Compression is one of the most essential tools in mixing but often one of the most misunderstood. For many, compressors are a kind of black box but the operation and usefulness of this processor are actually quite simple to understand. In this article we break down the individual controls and parameters that make up a compressor using animated demonstrations of the concepts.
Try this exercise. Grab a drum loop and use a fader to take down the volume of every hit's attack, & I do mean just the attack – you need to snap the fader back to its usual level for the rest of the hit. Of course, this is difficult to do with any kind of accuracy or consistency – we’re talking about milliseconds here. One option is to abandon the impossible task of working on this in real time & instead manually shave off every drum's transient using automation.
This allows for detailed, granular control over shape & dynamics but it would take ages to completely go through & make subtle edits to a whole track. Is there some way to automate this process when an instrument is too "clicky" with attack to blend nicely in the mix? The answer is yes – compression. Compression has become a dirty word in the fallout from the “loudness war”, but when you understand it as an automatic version of the above process, it can be treated as a versatile utility as opposed to some dangerous effect that risks ruining your track. Think of compression as your personal mulit-armed android whose single task is to move your tracks' faders with superhuman speed, accuracy, patience, and foresight. The android's precision is incredible but its intelligence isn't - it has a limited, sometimes unintuitive vocabulary of instructions it can understand but will follow them blindly, even if they make no sense at all. How well this "android" works depends entirely on your understanding of the handful of instructions you have to communicate with.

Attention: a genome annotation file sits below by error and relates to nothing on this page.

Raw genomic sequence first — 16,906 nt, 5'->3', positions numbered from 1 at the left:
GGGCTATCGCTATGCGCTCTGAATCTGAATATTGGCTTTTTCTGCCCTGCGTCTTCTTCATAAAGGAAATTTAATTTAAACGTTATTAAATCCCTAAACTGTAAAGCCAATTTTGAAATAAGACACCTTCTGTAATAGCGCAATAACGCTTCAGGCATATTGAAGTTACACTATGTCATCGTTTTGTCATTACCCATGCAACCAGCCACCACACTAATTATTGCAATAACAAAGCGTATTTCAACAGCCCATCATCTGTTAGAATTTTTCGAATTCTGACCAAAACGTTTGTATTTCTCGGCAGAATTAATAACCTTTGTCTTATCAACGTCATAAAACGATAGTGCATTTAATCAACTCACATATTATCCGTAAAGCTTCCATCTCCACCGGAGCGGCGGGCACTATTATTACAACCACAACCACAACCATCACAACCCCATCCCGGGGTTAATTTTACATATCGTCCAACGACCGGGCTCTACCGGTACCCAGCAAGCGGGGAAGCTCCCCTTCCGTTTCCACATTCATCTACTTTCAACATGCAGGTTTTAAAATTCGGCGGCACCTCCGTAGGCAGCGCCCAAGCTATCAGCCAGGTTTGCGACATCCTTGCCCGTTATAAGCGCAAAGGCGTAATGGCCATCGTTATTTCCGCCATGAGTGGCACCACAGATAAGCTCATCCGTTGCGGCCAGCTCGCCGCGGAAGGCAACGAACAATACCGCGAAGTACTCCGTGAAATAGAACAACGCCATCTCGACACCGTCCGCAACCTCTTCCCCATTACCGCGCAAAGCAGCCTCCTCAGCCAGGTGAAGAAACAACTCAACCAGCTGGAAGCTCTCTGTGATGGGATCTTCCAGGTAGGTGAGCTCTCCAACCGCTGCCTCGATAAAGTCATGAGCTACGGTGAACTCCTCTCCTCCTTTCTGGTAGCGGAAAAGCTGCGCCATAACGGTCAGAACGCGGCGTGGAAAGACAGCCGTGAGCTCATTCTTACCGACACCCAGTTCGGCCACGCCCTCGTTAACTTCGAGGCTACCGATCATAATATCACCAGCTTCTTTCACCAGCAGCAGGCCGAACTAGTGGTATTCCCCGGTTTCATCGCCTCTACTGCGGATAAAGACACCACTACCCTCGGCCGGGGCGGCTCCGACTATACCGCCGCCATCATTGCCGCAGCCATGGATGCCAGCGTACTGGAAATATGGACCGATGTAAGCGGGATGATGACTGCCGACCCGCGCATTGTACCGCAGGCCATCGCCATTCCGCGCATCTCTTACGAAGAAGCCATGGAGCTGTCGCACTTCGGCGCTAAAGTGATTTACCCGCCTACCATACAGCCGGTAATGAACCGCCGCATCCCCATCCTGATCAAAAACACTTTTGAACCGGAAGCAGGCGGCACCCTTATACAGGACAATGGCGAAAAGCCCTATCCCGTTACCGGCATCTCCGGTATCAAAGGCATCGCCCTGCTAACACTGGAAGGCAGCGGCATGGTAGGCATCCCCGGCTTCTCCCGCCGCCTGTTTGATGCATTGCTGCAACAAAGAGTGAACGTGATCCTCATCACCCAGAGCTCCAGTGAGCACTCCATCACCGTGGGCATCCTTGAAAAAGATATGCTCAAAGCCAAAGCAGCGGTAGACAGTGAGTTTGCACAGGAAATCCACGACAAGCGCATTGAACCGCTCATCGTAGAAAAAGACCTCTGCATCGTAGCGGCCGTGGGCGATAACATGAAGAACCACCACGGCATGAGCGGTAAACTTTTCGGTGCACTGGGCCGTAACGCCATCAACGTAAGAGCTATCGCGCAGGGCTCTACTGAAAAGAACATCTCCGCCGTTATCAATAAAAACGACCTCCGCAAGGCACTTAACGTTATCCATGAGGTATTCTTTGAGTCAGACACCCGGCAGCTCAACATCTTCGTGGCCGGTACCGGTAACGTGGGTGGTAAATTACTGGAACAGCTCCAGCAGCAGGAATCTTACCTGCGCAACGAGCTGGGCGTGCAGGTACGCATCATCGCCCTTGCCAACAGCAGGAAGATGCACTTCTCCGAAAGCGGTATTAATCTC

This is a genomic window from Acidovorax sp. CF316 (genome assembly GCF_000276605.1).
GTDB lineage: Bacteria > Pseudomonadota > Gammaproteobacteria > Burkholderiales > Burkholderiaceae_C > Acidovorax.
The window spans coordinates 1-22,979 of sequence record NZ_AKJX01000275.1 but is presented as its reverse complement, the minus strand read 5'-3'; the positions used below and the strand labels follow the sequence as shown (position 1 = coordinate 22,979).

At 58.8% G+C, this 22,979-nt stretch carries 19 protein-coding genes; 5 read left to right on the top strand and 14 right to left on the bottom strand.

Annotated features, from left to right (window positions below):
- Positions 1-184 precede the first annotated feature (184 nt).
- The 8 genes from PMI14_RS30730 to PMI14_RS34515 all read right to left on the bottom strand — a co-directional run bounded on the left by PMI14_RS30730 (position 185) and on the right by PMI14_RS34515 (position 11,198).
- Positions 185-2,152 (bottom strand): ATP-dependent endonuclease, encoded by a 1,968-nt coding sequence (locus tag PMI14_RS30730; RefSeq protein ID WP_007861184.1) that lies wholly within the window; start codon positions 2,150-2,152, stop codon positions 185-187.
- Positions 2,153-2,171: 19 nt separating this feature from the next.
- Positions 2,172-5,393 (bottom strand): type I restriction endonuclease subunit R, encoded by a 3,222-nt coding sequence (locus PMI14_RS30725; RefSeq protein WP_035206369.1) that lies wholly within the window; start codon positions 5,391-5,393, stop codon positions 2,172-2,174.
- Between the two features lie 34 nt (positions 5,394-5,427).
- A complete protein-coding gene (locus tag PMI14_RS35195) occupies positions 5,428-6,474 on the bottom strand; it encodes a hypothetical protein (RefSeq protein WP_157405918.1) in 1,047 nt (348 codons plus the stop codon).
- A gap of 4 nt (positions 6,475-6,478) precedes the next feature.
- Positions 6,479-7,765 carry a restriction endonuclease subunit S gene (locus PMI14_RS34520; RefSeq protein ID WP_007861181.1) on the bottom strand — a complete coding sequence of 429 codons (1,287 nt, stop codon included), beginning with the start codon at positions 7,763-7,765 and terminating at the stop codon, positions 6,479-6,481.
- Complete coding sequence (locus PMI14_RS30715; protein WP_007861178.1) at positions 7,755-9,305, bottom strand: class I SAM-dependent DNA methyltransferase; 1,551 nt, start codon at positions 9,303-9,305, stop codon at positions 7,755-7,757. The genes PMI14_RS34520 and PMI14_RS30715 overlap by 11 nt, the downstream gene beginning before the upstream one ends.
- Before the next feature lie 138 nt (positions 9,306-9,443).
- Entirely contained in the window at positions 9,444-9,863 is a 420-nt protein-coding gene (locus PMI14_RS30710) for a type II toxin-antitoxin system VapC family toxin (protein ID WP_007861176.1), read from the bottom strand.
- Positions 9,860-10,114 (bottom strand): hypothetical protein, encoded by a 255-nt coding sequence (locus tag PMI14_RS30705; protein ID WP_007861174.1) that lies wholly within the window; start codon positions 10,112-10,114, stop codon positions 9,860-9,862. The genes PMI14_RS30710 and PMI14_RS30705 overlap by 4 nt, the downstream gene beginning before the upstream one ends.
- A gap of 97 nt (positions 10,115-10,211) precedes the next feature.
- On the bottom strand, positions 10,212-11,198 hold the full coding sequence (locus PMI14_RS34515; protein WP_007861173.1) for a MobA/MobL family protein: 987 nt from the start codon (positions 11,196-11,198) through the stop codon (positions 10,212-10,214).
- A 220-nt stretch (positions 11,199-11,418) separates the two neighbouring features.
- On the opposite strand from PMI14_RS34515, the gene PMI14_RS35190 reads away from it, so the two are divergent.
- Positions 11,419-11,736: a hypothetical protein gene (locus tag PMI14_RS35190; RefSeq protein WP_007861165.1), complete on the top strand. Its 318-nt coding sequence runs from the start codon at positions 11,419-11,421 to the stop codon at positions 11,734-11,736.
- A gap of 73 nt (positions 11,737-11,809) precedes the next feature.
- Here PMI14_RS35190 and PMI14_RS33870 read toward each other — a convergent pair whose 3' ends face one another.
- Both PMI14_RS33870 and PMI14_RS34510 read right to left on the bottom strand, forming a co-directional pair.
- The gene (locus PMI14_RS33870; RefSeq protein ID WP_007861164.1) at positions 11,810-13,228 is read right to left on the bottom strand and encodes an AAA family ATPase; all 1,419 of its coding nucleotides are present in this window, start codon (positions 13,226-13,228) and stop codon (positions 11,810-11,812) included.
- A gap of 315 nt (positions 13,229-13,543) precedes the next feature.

threshold & ratio
Threshold is a critical control for compressors. In simplest terms, it determines the amount of volume a signal needs to activate the compressor. That is, it establishes a boundary that triggers the processor when crossed. Notice how the signal above the threshold turns red – this means that part of the amplitude is “fair game” for the compressor to work on.
It’s important to note that threshold does absolutely nothing on its own – it merely sets the point of “activation”. The amount of work or gain reduction a compressor applies is not determined by a fixed amount but instead a ratio. The ratio control determines what percentage of the gain that exceeds the threshold will be reduced at any given moment. Notice that the actual amplitude of the signal is irrelevant – it is only the amount that exceeds the threshold that matters.
In other words, any dB's above the threshold will be scaled according to the ratio. It’s easiest to just think of the ratio as a fraction – if the ratio is set to 4:1, ¼ of the dB over the threshold will be preserved (or ¾ will be reduced). A ratio of 5:1 leaves 1/5 of the signal uncompressed, a ratio of 1.5:1 leaves 1/1.5 of the signal uncompressed, & so on. A compressor with a ratio of inf:1 is called a limiter – it creates a “brickwall” ceiling so that no signal can pass the threshold.